The Hoverlloyd SR.N4 craft Swift GH-2004 on the pad at Pegwell Bay Hoverport, 1973
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Eccentric Engineer: The story of the hovercraft and ‘silly chap’ Sir Christopher Cockerell

Image credit: GeorgeLouis at English Wikipedia

This is the story of how Sir Christopher Cockerell invented one of the iconic forms of transport of the 20th century, only to be snubbed by bureaucrats for its absurdity.

Perhaps the greatest gripe of Sir Christopher Cockerell was that society didn’t really value engineers. This might seem a shade rich coming from a man who was awarded a CBE, a knighthood and fellowship of the Royal Society, but his own career bore it out.

Cockerell did not invent the hovercraft per se. Ship designers had for years been trying to solve the problem of water drag and Sir John Thornycroft patented an ‘air-cushion ship’ in the 1870s. However, engine technology of his day ensured these designs never left the drawing board. By 1927, the great Russian rocketry pioneer Konstantin Tsiolkovsky had laid out the theoretical basis for travelling on a layer of air. Yet the hovercraft we know and love is associated with only one name.

Cockerell was an autodidact engineer with an interest in everything from antiquities to zoology, but his great love of radio got him a job at Marconi. His particular interest was in creating radio direction-finding equipment, his last job of 1939 being to fit one of his devices in the Cunard liner Mauretania.

Yet it was the coming war that brought his talents to light. In 11 weeks he devised and tested a direction-finding system for bombers, known as the ‘drunken men’, and went on to produce 120,000 units. He later designed the radar-finding equipment used to locate German radar stations before D Day.

After the war, Cockerell found life at Marconi increasingly dull, despite his flurry of patents (98 in his lifetime). In 1951, when an offered promotion meant more admin, he received the push he needed and resigned intent on doing something different.

In fact, he had started work on his new plan in 1947 when he and his wife bought a caravan-building, boat-hiring business. Not that caravans was what interested Cockerell. He wanted to build fast boats, but was frustrated by that great problem of all naval architects – drag.

Aware that a cushion of air between the hull and water was the holy grail of fast boat design, he went about building a model, not with boat parts, but with two nested cylinders hooked up to an air pump. This produced a ring of downward thrust four times more efficient than any previous attempt. With a Lyons coffee tin, a can of cat food and a vacuum cleaner, he laid down the basic principles of the ‘hovercraft’.

The peacetime establishment was reluctant to take on such a novel idea. Eventually Lord Louis Mountbatten persuaded the military to take a look, but as Cockerell later quipped, “the navy said it was a plane not a boat; the air force said it was a boat not a plane; and the army was ‘plain not interested’”.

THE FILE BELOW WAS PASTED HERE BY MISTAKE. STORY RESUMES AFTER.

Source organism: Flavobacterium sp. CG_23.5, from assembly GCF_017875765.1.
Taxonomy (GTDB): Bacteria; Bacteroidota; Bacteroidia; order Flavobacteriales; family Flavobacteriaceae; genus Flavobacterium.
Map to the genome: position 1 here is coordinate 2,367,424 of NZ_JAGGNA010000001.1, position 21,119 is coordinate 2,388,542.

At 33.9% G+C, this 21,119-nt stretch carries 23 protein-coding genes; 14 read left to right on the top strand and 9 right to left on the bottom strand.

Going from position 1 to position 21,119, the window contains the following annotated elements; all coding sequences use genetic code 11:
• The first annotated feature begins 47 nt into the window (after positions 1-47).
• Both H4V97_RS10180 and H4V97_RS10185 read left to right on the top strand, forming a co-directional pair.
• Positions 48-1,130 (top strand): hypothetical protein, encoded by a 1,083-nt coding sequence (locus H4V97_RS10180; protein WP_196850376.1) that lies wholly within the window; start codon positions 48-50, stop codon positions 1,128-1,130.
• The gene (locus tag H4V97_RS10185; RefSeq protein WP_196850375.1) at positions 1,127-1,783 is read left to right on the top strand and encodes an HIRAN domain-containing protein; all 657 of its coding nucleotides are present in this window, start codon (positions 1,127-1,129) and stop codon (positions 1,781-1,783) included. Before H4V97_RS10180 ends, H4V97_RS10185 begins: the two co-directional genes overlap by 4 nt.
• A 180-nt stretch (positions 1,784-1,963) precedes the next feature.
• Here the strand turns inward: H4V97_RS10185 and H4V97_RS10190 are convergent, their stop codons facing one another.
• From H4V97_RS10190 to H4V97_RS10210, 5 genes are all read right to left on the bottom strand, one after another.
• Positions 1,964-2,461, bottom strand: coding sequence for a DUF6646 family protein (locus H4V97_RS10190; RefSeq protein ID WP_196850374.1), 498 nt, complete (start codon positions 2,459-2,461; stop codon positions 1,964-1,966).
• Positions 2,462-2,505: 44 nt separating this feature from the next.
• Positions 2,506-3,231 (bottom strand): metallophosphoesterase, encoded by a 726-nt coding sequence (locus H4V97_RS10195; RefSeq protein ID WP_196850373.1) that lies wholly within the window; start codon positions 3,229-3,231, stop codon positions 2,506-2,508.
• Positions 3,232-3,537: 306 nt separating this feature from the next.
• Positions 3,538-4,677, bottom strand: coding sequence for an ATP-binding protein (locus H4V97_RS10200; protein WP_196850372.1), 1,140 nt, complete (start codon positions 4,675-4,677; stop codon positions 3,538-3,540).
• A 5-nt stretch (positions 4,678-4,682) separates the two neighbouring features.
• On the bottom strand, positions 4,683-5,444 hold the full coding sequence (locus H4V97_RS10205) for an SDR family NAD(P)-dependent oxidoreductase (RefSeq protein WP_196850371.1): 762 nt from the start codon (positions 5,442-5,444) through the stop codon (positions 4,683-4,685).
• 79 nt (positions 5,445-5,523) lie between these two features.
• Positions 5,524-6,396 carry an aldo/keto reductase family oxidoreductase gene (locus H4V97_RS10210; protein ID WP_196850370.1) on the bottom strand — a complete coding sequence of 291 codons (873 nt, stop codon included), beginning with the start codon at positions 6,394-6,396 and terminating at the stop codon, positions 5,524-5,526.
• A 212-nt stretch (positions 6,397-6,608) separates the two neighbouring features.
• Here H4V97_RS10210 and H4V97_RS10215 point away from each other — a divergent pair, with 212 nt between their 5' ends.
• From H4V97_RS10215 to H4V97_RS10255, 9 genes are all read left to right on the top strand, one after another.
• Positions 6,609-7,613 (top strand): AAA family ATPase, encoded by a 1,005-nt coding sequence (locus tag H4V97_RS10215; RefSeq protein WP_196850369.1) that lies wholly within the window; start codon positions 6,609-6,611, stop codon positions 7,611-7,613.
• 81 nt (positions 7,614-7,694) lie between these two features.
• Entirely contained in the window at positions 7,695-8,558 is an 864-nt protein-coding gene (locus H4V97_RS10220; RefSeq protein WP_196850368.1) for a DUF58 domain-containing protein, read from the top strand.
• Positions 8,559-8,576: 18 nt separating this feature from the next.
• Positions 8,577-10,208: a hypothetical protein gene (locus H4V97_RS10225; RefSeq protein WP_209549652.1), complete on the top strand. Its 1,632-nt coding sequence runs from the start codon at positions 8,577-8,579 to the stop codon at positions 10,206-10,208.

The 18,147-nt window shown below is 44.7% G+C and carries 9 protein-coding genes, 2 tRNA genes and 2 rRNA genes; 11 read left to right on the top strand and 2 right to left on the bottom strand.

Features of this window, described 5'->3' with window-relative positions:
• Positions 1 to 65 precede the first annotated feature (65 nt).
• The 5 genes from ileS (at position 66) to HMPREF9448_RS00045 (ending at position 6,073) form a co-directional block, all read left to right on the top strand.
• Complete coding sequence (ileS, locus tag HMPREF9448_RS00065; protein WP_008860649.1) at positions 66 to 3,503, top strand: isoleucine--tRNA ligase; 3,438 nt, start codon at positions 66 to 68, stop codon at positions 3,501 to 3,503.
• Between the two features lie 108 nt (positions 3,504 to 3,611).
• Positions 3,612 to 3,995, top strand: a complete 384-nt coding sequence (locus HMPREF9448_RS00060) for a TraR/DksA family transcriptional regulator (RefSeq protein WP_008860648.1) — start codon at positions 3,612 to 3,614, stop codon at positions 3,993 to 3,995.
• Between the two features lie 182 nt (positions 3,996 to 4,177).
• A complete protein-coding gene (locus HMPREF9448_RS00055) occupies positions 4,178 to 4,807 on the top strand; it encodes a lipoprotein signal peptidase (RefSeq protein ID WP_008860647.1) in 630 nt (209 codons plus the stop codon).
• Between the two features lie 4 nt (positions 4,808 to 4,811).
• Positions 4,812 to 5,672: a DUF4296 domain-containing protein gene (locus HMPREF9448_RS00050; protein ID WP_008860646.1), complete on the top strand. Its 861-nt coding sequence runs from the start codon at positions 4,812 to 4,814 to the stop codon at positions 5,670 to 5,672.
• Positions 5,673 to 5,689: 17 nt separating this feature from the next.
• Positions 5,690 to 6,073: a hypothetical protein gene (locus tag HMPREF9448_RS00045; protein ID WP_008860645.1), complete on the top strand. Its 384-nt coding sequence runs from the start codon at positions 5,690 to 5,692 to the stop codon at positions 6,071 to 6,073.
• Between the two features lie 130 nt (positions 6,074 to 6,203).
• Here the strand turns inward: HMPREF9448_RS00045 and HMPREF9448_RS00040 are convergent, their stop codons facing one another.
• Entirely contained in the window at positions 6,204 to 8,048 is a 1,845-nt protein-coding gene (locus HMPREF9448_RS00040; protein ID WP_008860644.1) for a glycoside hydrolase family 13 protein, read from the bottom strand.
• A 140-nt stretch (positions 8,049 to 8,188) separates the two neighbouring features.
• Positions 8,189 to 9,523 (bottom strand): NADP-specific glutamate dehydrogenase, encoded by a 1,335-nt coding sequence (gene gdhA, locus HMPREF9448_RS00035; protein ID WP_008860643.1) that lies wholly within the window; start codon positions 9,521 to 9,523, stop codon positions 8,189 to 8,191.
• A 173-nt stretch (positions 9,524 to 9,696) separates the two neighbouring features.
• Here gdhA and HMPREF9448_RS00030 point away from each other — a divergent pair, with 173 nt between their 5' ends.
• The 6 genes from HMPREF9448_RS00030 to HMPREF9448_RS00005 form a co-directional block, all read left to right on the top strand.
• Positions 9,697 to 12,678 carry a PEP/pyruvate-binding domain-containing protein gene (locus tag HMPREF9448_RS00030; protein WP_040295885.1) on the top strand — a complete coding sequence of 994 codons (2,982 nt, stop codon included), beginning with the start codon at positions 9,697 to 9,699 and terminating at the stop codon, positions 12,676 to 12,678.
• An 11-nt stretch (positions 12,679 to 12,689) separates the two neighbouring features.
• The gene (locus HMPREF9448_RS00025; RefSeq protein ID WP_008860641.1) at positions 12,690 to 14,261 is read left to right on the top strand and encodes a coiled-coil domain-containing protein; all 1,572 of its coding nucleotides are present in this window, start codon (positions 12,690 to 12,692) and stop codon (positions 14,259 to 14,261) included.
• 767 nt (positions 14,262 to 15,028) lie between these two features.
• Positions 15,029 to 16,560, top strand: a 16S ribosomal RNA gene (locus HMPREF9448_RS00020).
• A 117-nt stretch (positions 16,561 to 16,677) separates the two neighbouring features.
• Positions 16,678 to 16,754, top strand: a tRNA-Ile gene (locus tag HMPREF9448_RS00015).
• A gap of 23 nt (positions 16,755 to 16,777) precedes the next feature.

The invention was developed under the auspices of the National Research Development Corporation and its subsidiary, Hovercraft Developments Ltd, which appointed Cockerell as director. Work began on a manned model, built by Sanders-Roe on the Isle of Wight, and prototype SRN-1 was rolled out in 1959 when it crossed the Channel to mark the 50th anniversary of Bleriot’s flight.

However, there was a problem. With a hover height of just one foot (30cm), the craft had difficulty crossing waves greater than twice that height. Cockerell’s solution was a rubber ‘skirt’ around the craft which increased the hover height to 4ft.

Development now continued apace and testbeds were devised for hover railway carriages, low-loaders and even ultra-smooth hospital beds for burns patients. Commercial success followed, with orders for civilian and military craft, including huge cross-Channel car ferries.

However, all was not well. When the government tried to force the merger of all Britain’s burgeoning hovercraft companies, Cockerell, fearing a lack of competition would stifle development, resigned from the board in 1966. A few days later, a curt letter from the managing director of NRDC informed him that he had also been sacked as chief engineer with just eight days’ notice and no pension.

Although Cockerell did finally receive some compensation in 1972, his summary dismissal by bureaucrats with little understanding of what he created had hurt. Honours had been heaped upon him, but the greatest honour, to be taken seriously as an engineer, proved elusive. By the 1970s, he began trying to answer the question of what to do when fossil fuels run out. To this end, he created a wholly novel wave-power machine, but again, government support dwindled then stopped. With it went the chance for Britain to be a world leader in wave energy generation.

It often seemed to Cockerell that grandees and bureaucrats had little interest in those ‘silly chaps’ who invent things. Yet as he wryly noted: “But for the silly chaps we would all still be living in the Stone Age.” 

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